I remember having to terminate an entire Amazon EC2 instance because I somehow lost access to it via SSH. Well, looking back, termination really wasn’t necessary. Using the simple process described here, you can easily regain access to the AWS EC2 instance that you locked yourself out of.
Linux & Servers
What is life without Linux? Browse this category to explore content I have created relating to Linux and Servers. This section is pretty broad. It promises content on Ubuntu, cloud VMs, server automation, bash scripting, PowerShell, system/website administration, AWS, etc. Watch this space for my existing and future content on the aforementioned technologies.
My previous article on the subject of adding a swap file to an Amazon EC2 instance focused on adding the swap file to the instance storage (also known as ephemeral storage) that comes with certain Amazon EC2 instances. This article discusses how you can still leverage the concept of swap files even on “EBS only” Amazon EC2 instances.
Amazon Web Services (AWS) makes it very easy to expand EBS volumes. You just right-click on the volume, select modify, and enter the new, larger volume size. Done. To shrink Amazon EBS volumes, however, is a whole different matter – there is no way to do this directly using the AWS console. In this article, I describe a roundabout technique that I have often used to save some bucks in scenarios where I mistakenly over-allocated Amazon EBS when setting up EC2.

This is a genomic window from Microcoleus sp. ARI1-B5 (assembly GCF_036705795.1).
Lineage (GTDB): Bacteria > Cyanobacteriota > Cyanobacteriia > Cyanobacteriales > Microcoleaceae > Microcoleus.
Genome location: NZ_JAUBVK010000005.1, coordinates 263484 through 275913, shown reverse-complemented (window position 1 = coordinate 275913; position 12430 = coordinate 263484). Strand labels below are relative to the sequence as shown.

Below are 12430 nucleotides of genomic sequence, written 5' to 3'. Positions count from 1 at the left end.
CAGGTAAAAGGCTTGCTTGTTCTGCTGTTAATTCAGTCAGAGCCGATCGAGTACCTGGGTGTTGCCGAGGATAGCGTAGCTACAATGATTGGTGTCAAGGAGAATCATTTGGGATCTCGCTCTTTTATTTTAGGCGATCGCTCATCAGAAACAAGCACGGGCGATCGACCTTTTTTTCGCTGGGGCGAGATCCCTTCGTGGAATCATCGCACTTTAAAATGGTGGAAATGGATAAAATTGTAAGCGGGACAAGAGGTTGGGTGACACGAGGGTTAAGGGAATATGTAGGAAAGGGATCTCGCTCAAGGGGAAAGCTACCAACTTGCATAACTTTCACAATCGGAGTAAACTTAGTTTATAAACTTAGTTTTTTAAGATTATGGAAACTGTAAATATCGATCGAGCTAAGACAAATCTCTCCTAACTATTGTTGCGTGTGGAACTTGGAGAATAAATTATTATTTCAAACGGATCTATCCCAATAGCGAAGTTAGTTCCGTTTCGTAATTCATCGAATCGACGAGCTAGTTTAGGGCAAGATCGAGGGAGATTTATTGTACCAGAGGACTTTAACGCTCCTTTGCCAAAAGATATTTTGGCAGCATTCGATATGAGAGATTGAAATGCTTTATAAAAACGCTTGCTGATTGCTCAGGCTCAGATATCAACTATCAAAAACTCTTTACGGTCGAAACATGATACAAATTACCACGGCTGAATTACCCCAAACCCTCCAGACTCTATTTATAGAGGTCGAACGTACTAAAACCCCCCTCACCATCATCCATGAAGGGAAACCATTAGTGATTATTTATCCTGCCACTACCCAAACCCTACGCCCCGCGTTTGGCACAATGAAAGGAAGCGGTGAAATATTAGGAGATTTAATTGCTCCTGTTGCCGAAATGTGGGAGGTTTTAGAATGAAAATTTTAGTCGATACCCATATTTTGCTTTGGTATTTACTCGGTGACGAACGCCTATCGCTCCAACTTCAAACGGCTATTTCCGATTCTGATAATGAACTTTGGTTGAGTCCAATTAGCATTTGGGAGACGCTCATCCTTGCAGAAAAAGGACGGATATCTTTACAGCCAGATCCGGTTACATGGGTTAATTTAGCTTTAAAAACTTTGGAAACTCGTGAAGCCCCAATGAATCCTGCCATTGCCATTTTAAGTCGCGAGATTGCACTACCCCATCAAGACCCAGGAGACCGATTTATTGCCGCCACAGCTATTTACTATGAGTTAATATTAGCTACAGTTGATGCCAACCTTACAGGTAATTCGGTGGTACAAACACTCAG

Connecting to databases via SSH Tunneling is something developers and IT professionals often need to do. And HeidiSQL is one of the more popular open-source database tools. While HeidiSQL fully supports SSH tunneling, there doesn’t seem to be any documentation about how to accomplish this. So, after struggling with this for a few hours and figuring it out, I put these instructions together to help others.
PowerShell desired state configuration scripts often request user credentials which then need to be stored in some form in the output MOF files. Since you never want to save passwords as clear text, this article explains how you can keep passwords secure and encrypted inside your MOF files.
I have been playing a lot with PowerShell desired state configuration (DSC) recently and so, I decided to write an introductory post on it. In this article, I explain at a high level what PowerShell DSC is all about. And then, I provide a simple example that demonstrates at a basic level how PowerShell desired state configuration works.